Judges: Andries de Villiers, Scott Jarus, John Morris, Jeff Cohn
Moderator: Peter Celeste
From the program: “This year, our PITCHfest session will give 10 finalists a rare chance to present their innovative product or idea to our audience of over 600 internet professionals. Each finalist will be given exactly 5 minutes to present. No follow-up questions, no critique. This will be a rapid-fire contest presenting the audience with as many innovative ideas as possible. Be sure to take notes so that you can vote for the People’s Choice winner at the end of the session. We’re sure you’ll discover products and ideas capable of helping your business grow and succeed.”
Edwin Sherman was announced as the Fantasy Domainer winner. He got in early, identified the names he liked, put them on the bullpen list, and then waited until the very end. On the very last day moved them to his active list and shot up the ranks to win.
22 submissions, 9 finalists. Each has 5 minutes to make presentation. At 4 minute mark, bell signals 1 minute remaining. And end of session, screens go blank. Judges have 1 minute to write scores. Next presentation. All scores from judges are then tallied. Judges then will make suggestions about tips for elevator pitches. And they’ll announce the winner.
ZipSmart.com – Jake Ackerman
Partner with them to “sell zips, not clicks.” ZipSmart sells zip codes. They have a patent pending approach to monetizing domains by selling end users zip code exclusivity. FurnaceRepair.com or Landscaping.com are perfect names for their platform.
Example: search for “furnace repair plano texas” and their site shows up at the top of Google SERP. Their customers pay for placement per month, not clicks. Pricing based on fixed price per zip or based on population, household income, value of the keyword, or even traffic count of the domain. All in real-time.
NBC Universal – Bernard Hicks
Biggest loser live training. Expert motivation, advice and peer support helps lose weight. $10 per hour for online interactive sessions. Wii, Playstation and Nintendo integrates. Viral loops help using fitness professionals, users who watch the show. Looking for equity and strategic partners.
HireHelp.com – Matt Grifith
Incubator – they help business grow and sell them. Craigslist.com and Angieslist.com are only two options. Both have downsides (no background checks, costs the consumer). Make free to both consumer and contractor doing the work. All contractors get a profile page. Free to post. Make money through: upgrades (bold listing, featured listings, etc.); pay per click ad network; third party services. Past companies have been sold. Looking for equity partners in this business.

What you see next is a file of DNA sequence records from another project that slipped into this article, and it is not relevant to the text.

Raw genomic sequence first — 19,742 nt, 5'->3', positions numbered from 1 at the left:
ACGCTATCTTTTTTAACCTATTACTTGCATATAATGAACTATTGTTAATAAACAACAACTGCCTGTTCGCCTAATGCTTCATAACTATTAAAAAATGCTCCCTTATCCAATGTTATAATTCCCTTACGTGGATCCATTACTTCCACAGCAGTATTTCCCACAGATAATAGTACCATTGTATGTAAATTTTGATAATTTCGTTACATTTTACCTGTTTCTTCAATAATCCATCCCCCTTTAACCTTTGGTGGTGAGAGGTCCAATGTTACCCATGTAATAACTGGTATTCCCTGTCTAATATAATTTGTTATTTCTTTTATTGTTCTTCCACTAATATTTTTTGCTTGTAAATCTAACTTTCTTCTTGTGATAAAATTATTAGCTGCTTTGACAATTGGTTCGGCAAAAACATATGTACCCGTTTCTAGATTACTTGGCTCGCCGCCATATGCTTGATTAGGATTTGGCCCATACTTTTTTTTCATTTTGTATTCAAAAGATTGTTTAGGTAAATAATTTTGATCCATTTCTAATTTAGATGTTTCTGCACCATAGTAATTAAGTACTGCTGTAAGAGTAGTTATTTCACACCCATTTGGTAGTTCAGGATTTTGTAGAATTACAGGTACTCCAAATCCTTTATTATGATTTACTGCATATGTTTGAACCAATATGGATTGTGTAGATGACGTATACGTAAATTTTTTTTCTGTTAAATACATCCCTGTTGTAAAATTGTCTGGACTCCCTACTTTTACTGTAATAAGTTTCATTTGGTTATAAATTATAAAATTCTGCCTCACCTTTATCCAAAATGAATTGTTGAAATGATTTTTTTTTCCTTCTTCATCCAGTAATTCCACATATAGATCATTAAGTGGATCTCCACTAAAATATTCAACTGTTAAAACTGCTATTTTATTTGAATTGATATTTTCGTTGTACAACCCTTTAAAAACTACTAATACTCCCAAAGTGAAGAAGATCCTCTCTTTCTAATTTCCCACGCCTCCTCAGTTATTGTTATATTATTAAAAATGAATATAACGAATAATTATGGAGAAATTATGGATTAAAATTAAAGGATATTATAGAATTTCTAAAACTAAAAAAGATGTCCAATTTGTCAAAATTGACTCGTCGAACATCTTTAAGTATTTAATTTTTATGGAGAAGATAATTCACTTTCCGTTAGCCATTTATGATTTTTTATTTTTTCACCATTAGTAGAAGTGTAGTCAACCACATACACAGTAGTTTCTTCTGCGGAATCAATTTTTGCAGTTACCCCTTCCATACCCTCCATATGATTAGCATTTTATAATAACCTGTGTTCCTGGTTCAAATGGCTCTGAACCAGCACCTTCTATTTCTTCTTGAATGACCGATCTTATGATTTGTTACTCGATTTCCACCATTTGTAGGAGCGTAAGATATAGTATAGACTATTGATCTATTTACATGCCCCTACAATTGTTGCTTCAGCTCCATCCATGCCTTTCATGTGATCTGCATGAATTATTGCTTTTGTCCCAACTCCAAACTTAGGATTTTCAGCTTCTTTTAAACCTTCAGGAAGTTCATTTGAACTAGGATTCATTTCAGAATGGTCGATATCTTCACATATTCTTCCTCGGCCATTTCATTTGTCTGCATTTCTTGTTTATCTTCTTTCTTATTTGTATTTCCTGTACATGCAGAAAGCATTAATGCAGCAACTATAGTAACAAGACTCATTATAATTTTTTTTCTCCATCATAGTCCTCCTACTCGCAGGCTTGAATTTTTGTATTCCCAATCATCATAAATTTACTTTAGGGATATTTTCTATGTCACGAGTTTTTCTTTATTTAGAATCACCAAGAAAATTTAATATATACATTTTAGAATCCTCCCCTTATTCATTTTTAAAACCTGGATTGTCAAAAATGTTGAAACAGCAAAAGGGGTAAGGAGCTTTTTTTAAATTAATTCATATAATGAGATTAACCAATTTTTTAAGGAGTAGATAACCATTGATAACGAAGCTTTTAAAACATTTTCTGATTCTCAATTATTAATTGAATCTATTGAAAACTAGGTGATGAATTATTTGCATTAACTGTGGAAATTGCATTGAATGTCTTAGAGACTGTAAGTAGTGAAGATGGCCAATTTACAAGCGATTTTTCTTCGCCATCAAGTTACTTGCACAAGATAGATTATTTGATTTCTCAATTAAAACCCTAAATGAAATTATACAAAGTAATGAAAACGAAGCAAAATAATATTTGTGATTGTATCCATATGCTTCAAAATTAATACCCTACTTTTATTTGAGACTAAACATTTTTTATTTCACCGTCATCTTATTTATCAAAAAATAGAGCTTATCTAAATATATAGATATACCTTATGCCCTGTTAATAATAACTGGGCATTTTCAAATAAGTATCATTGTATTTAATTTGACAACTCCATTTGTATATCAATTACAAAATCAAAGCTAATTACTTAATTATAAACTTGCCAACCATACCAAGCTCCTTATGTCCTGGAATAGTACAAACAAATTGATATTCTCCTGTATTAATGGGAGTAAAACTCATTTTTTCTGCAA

Eclat Company – Omar Alvarez
Location based mobile platform connecting affluent consumers with business. Notify businesses when consumers are around. 14 million affluent smartphone users, location based services growing. Invitation-only network with network fees.
DomainSpike – Troy Rushton
“Powered by Parkings” – technology co based out of Australia. Hyper-niche community at keyword level (understanding content) for domain names. “We’ve cracked profitable domain development on scale!” Launched more than 180,000 websites in 200 different countries using their technology. Increased page views per visitor from 1 to 3.5, time on site to 4+ minutes, decreased bounce rates from 99% to 62%. Key is engagement, and mass development has failed to create it in the past without significant development costs. What they’ve done: participation elements (social, email capture), structured by keyword (geo-site with maps, local businesses), membership (can join and become a member), best of content at keyword level, offers (deal of day, Amazon deals), combined syndicated and unique content.
Worlize Inc – Brian McElvey
Allows to use any image to create virtual world to interact with family in friends. Create avatar with photo, create fantasy world with objects (can upload), integrated with Facebook and Twitter for invitations, can buy stuff in the marketplace. can gift stuff (objects, avatars and backgrounds).